Until six years ago I believed that an intranasal antrum operation was not to be considered in the treatment of chronic maxillary sinusitis. If an operation was warranted at all, no procedure short of a radical Caldwell-Luc operation would suffice, and to this principle I firmly adhered.
In September 1927, I became interested in the intranasal antrum operation and believed that perhaps I had been overlooking an important and helpful procedure in the treatment of chronically infected maxillary sinuses.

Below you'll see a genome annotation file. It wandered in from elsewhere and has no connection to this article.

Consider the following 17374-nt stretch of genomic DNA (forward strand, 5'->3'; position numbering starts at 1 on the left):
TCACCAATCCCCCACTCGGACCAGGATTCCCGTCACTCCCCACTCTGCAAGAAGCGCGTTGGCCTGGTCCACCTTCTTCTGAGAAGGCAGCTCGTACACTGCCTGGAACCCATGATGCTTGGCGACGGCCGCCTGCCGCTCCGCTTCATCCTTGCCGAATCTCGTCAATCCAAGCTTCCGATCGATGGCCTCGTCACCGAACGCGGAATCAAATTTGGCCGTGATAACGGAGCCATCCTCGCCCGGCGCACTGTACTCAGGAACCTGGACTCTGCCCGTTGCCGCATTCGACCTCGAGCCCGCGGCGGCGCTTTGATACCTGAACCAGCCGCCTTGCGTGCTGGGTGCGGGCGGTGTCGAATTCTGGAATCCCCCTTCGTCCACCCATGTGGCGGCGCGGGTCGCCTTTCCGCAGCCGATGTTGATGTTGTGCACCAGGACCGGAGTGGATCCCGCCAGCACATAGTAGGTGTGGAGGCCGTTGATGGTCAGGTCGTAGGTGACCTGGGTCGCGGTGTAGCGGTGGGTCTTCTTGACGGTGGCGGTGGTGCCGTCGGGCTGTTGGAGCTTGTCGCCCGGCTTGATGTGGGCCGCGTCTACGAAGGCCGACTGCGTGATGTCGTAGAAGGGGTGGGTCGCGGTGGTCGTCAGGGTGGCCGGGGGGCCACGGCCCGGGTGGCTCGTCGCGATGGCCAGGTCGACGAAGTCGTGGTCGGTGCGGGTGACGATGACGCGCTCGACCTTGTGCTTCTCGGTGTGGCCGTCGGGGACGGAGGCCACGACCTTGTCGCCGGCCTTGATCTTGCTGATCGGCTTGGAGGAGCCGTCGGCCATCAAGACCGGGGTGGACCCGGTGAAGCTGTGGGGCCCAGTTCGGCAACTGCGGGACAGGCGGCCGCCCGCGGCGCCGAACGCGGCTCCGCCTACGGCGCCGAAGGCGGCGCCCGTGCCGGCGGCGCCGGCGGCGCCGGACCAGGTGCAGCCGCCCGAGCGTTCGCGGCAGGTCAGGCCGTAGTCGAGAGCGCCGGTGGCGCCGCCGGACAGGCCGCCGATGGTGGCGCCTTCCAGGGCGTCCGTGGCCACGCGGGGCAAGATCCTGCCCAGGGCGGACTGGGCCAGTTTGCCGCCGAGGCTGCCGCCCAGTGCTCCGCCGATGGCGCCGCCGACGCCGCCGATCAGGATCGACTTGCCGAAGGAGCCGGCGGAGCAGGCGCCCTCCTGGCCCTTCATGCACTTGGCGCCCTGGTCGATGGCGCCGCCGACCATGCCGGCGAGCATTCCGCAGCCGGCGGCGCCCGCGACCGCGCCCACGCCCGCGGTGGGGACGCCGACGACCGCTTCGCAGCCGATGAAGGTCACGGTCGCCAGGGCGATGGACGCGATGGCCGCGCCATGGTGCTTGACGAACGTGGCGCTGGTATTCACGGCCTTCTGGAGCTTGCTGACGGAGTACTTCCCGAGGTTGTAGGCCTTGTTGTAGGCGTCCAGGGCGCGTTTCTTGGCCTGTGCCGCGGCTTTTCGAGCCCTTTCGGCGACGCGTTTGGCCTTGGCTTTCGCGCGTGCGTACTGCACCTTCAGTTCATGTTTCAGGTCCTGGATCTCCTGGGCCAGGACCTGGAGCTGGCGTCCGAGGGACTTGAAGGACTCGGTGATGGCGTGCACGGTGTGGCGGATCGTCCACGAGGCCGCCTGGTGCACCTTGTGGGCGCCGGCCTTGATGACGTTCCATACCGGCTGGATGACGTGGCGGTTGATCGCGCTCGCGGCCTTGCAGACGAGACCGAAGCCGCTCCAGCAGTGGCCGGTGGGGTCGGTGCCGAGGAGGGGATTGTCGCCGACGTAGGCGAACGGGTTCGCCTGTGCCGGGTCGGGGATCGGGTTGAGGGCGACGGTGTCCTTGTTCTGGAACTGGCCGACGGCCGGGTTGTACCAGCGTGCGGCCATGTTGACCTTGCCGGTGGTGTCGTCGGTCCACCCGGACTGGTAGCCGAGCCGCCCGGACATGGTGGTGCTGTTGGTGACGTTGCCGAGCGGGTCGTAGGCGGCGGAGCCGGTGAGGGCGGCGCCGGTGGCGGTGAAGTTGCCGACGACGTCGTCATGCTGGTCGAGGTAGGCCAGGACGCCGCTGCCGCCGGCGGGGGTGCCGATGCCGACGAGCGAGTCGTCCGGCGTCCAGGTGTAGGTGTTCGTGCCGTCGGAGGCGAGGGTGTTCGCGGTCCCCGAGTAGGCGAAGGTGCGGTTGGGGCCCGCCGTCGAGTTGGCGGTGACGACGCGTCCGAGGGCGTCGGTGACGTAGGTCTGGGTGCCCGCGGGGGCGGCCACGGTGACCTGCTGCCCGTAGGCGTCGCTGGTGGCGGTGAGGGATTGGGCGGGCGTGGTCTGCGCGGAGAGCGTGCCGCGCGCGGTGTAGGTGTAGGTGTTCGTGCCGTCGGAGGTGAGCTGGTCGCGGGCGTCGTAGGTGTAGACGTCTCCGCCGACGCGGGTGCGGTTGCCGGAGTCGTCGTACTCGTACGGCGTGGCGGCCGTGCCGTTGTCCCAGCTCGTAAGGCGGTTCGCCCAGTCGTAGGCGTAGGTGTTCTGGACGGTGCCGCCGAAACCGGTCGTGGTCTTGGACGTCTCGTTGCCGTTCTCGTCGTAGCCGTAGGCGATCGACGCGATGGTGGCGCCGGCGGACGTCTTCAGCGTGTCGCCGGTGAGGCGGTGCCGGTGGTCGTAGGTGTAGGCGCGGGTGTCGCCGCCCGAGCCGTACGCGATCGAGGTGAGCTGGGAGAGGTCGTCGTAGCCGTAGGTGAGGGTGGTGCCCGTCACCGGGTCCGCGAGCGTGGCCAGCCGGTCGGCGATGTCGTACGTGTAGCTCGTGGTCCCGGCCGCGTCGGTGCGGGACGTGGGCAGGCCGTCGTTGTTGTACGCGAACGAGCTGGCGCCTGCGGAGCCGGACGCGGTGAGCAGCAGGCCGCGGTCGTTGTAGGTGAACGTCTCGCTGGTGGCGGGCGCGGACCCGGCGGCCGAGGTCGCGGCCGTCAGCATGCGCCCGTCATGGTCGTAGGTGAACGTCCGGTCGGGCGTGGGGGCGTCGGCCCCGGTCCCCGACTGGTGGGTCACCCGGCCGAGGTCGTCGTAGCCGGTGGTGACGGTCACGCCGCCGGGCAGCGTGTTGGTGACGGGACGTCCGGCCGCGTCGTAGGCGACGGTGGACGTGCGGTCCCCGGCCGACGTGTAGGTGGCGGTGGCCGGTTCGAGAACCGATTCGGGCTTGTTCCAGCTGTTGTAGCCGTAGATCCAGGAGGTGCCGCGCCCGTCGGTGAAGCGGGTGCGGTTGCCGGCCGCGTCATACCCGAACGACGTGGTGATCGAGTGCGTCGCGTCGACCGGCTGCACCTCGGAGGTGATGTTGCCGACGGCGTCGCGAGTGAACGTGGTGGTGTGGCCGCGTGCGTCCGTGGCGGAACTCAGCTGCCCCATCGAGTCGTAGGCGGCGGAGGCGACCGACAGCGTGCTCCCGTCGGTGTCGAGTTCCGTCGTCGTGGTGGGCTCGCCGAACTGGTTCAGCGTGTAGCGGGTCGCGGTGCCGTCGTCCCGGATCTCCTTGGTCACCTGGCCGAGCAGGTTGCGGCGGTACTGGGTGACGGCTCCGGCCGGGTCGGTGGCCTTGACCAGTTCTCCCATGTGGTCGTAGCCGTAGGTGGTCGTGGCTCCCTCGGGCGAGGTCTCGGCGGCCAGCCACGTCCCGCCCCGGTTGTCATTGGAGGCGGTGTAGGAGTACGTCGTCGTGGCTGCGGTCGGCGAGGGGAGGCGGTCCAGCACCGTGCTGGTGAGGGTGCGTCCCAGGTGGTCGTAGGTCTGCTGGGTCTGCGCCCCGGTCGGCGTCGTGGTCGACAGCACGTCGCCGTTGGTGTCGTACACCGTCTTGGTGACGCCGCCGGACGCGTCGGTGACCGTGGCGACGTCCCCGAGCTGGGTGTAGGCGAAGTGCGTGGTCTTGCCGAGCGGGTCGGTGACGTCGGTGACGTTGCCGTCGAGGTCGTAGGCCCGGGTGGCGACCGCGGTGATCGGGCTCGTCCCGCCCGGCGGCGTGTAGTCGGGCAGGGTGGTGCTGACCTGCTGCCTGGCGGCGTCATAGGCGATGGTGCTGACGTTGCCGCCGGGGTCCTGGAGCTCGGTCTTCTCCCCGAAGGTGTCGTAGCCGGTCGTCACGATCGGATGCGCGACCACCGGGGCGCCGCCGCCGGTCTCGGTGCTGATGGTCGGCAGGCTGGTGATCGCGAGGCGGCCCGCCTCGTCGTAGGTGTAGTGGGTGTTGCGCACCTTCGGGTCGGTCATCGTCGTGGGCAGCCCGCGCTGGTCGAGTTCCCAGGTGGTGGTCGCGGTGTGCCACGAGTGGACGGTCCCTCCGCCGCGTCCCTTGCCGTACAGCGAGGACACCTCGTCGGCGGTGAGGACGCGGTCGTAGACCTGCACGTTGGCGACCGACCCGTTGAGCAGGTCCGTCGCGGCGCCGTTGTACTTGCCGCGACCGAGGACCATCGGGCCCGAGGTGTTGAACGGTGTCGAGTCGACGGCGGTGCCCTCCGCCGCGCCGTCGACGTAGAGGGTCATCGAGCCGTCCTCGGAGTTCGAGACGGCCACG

I do not mean to imply that the Caldwell-Luc operation can be safely and totally replaced by this more conservative procedure. However, my experience convinces me that in many cases the end-results in a properly performed intranasal operation are equal and even superior to those obtained by the more radical approach through the canine fossa. It is to be hoped that further study will make it possible to know when the